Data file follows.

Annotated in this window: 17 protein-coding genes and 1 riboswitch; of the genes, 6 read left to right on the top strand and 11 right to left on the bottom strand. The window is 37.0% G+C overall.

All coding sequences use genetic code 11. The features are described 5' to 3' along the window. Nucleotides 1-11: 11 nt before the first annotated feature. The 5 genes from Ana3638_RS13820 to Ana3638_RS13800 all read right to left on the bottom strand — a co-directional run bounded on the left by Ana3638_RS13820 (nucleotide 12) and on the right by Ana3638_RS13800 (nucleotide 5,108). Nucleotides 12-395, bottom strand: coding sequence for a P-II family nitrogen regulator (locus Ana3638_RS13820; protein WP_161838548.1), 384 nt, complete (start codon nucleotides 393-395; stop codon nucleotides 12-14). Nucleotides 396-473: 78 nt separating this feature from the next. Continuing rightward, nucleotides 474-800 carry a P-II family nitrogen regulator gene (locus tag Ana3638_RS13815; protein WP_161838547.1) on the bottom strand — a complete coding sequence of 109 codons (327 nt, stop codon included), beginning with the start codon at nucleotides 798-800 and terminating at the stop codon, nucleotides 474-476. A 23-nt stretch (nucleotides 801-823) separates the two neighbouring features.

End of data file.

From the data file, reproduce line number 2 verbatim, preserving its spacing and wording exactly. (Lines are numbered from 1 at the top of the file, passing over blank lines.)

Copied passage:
All coding sequences use genetic code 11. The features are described 5' to 3' along the window. Nucleotides 1-11: 11 nt before the first annotated feature. The 5 genes from Ana3638_RS13820 to Ana3638_RS13800 all read right to left on the bottom strand — a co-directional run bounded on the left by Ana3638_RS13820 (nucleotide 12) and on the right by Ana3638_RS13800 (nucleotide 5,108). Nucleotides 12-395, bottom strand: coding sequence for a P-II family nitrogen regulator (locus Ana3638_RS13820; protein WP_161838548.1), 384 nt, complete (start codon nucleotides 393-395; stop codon nucleotides 12-14). Nucleotides 396-473: 78 nt separating this feature from the next. Continuing rightward, nucleotides 474-800 carry a P-II family nitrogen regulator gene (locus tag Ana3638_RS13815; protein WP_161838547.1) on the bottom strand — a complete coding sequence of 109 codons (327 nt, stop codon included), beginning with the start codon at nucleotides 798-800 and terminating at the stop codon, nucleotides 474-476. A 23-nt stretch (nucleotides 801-823) separates the two neighbouring features.